Currently viewing the category: "Water Beetles"
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Subject: Sweet smelling water bug
Location: North and South Carolina
August 2, 2012 8:21 am
There is a water bug that skims across the surface of rivers that if you can catch one and smell it’s tummy it smells sweet like strawberries. Do you know what kind of bug this is or why it smells like that? It is tear shaped with tiny legs you can only see when it is flipped over. Also, they always seem to be in groups.
Signature: curios hiker

Whirligig Beetles

Dear curios hiker,
These are Whirligig Beetles in the family Gyrinidae.  We are very intrigued by your description of their smell.  We checked BugGuide‘s family page, but there is no mention of Whirligig Beetles smelling like strawberries, however, in the genus page for
Dineutus, one of four genera in the family recognized by BugGuide, we did find the statement:  “When disturbed, adults produce a defensive secretion that smells like apples.”  There is also mention that another common name is Apple Bug.  This is brand new information for us.  Even though we are quite familiar with Whirligig Beetles and collected them in our youth, we never noticed their odiferous character.  Whirligig Beetles are known for whirling about in circles on the surface of ponds, lakes, calm rivers and calm streams.  BugGuidealso notes that  they “can form rafts of immense numbers on lakes.”

Whirligig Beetle

Thank you!  This is definitely the same insect.  If you happen to come across them again I would suggest smelling their tummies.  Very carefully hold one between thumb and pointer finger and lift the underside to your nose.  Some do tend to give off a stronger scent than others.  Also, they tend to be more odoriferous he sooner you smell them after capture.  I still say they smell more like strawberries than apples.  Perhaps different versions smell different?  Thank you again for your response.  Have a great day!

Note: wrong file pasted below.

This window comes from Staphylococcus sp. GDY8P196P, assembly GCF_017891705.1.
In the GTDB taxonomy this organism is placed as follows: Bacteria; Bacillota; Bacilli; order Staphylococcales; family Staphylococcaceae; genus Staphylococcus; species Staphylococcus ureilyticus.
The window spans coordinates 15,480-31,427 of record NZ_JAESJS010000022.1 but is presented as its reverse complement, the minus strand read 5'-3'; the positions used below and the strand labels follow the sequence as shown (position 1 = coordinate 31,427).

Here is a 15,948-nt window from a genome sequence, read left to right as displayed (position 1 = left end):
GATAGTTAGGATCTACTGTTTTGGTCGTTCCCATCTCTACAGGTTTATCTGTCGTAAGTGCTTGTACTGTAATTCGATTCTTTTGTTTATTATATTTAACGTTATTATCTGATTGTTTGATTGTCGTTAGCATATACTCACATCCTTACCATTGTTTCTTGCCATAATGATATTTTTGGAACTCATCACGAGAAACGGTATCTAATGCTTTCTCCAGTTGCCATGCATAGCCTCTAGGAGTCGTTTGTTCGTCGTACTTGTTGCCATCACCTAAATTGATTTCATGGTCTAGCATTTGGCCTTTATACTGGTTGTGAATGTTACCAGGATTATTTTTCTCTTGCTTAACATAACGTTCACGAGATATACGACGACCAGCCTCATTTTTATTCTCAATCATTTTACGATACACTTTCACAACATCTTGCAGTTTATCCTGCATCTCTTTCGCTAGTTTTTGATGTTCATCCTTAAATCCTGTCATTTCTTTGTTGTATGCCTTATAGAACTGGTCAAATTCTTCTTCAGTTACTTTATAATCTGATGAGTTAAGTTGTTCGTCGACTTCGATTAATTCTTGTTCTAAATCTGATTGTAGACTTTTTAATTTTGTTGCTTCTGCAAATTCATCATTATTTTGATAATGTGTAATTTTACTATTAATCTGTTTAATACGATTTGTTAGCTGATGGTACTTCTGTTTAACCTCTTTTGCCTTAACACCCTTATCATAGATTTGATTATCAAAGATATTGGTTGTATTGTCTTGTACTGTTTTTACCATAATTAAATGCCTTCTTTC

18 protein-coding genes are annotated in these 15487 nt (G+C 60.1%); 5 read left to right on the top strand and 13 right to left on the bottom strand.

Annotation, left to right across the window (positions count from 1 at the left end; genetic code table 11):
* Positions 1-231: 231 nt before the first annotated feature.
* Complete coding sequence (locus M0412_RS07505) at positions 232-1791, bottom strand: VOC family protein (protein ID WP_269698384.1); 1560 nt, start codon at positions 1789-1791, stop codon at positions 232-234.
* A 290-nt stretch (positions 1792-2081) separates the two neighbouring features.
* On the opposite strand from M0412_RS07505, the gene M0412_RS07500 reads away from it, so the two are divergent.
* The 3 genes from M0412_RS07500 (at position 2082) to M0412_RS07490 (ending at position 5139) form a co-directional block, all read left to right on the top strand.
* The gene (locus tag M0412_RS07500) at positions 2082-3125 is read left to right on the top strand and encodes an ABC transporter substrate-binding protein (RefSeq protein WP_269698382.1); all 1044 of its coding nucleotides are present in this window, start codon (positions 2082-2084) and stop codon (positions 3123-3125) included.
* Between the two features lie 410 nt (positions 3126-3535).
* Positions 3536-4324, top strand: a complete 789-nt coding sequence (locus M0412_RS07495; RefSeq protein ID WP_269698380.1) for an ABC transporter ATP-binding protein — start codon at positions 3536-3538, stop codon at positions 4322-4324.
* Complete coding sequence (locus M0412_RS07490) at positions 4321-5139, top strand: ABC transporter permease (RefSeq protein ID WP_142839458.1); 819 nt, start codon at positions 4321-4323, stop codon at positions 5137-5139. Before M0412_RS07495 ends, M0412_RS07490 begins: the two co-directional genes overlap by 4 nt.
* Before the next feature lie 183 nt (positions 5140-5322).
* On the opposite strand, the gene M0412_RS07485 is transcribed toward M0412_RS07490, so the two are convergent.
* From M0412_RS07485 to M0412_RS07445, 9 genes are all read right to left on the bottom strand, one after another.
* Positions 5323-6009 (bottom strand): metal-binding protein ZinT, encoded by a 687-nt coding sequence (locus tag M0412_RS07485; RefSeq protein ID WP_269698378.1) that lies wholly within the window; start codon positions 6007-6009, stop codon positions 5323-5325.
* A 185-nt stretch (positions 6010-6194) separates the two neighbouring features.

curious hiker  (the misspelling was driving me crazy  lol)

We thought you were looking for curios in curio shops while hiking.

Lol, thanks for giving me more credit than I deserve.  But, no I just wasn’t paying attention to what I had typed. 🙂

 

What's That Bug? does not endorse extermination

Big Beetle in Alberta already!?
Location: Calgary AB canada
April 12, 2012 11:25 am
Hello, found 6 of these on my driveway last night around 10 pm.
Signature: dont know what this means

Predaceous Diving Beetle

Your large beetle is an aquatic insect known as a Predaceous Diving Beetle in the genus Dytiscus, we are linking to the BugGuide page for the genus.  Though aquatic, they are capable of flight which serves them well so they can fly to a new habitat if a pond dries out. 

Thank You very much for you prompt reply, much appreciated. Hopefully they find a pond with mosquitoes they can munch on.
-Brandon

What's That Bug? does not endorse extermination

Large black beetle found 4/1/11 in Indiana
Location: Hamilton County, Indiana
April 2, 2012 10:56 am
I found this beetle walking in the woods on April 1, 2012. It was in Hamilton County in Central Indiana at around 7:30pm. The photos aren’t the best because I only had my cell phone with me. In person, it had a beautiful irredescent green that ran down the middle of the back. The park has some creeks, a swamp, and a marsh, prairie and forest all in 127 acres. I would like to know the name of it to see if I can learn some more information about this insect I had never seen before so I could share this information with others if I see it again.
Signature: Just curious

Giant Black Water Beetle

Dear Just curious,
This is an aquatic Predaceous Diving Beetle in the family Dytiscidae, and though we don’t get too many submissions of Predaceous Diving Beetles, the letter we just posted from California was also a representative of this family.  See BugGuide for additional information on the family.  We would love a professional opinion regarding the species.